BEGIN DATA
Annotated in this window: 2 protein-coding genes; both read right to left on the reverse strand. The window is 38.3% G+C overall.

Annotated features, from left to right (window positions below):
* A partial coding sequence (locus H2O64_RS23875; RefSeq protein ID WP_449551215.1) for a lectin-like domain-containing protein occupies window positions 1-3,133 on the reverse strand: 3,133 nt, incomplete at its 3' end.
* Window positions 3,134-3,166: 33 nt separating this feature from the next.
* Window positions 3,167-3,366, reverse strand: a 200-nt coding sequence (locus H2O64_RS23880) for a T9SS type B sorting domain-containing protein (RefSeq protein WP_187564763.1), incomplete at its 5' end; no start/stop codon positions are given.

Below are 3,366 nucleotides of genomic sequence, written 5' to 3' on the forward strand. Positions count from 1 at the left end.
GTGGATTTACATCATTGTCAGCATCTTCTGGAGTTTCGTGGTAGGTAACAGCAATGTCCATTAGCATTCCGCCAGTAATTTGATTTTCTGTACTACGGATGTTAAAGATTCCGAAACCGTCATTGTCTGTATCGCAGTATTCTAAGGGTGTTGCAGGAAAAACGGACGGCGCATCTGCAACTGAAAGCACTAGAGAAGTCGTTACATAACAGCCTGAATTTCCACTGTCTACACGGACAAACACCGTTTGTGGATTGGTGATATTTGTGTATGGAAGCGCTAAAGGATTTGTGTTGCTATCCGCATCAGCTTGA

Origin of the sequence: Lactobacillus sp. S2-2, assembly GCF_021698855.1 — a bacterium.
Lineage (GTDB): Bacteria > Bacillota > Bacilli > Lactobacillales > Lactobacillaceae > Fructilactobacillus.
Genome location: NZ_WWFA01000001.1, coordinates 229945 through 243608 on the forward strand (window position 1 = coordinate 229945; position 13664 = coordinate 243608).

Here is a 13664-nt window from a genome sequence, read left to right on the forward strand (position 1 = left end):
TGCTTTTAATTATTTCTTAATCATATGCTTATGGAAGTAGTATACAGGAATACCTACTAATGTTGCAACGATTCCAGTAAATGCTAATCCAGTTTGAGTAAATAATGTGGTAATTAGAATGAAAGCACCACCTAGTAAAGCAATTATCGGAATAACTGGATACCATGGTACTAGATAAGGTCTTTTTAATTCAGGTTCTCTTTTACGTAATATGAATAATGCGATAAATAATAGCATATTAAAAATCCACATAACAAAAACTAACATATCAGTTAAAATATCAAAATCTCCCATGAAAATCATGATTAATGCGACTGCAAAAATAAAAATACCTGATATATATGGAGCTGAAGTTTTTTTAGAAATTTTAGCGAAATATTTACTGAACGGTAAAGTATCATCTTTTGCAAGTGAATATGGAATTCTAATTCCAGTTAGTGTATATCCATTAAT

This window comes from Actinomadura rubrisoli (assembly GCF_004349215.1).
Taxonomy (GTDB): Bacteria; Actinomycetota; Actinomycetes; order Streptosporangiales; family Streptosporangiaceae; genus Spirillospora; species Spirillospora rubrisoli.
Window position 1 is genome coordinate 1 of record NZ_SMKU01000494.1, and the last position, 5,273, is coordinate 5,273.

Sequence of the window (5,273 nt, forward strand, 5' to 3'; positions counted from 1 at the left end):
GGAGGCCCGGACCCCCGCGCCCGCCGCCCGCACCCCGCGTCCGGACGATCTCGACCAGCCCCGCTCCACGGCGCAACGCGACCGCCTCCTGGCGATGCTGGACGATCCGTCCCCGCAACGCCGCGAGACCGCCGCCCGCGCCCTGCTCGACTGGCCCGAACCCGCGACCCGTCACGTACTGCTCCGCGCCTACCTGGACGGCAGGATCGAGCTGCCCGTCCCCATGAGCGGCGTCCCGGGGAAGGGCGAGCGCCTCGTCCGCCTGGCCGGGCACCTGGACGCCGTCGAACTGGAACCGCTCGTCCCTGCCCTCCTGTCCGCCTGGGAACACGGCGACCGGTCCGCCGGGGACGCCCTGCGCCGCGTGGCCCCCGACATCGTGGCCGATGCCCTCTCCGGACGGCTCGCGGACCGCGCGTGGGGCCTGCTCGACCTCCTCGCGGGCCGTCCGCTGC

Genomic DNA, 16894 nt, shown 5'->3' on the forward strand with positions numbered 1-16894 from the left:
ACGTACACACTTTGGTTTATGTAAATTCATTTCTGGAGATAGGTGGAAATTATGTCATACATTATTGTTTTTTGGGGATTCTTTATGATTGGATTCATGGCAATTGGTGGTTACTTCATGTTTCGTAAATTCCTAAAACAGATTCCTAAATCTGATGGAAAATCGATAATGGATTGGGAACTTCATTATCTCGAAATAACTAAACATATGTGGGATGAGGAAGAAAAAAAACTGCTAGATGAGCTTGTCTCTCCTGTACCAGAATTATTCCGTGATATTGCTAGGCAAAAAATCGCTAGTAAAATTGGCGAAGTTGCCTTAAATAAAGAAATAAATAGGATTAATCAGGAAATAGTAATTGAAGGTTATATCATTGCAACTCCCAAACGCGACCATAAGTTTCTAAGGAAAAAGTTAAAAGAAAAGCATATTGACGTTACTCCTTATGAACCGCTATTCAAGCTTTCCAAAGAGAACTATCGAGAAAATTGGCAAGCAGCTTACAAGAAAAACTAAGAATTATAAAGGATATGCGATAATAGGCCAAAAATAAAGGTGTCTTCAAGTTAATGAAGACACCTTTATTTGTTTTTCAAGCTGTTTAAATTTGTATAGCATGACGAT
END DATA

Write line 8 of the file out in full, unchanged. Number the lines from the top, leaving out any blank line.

Origin of the sequence: Lactobacillus sp. S2-2, assembly GCF_021698855.1 — a bacterium.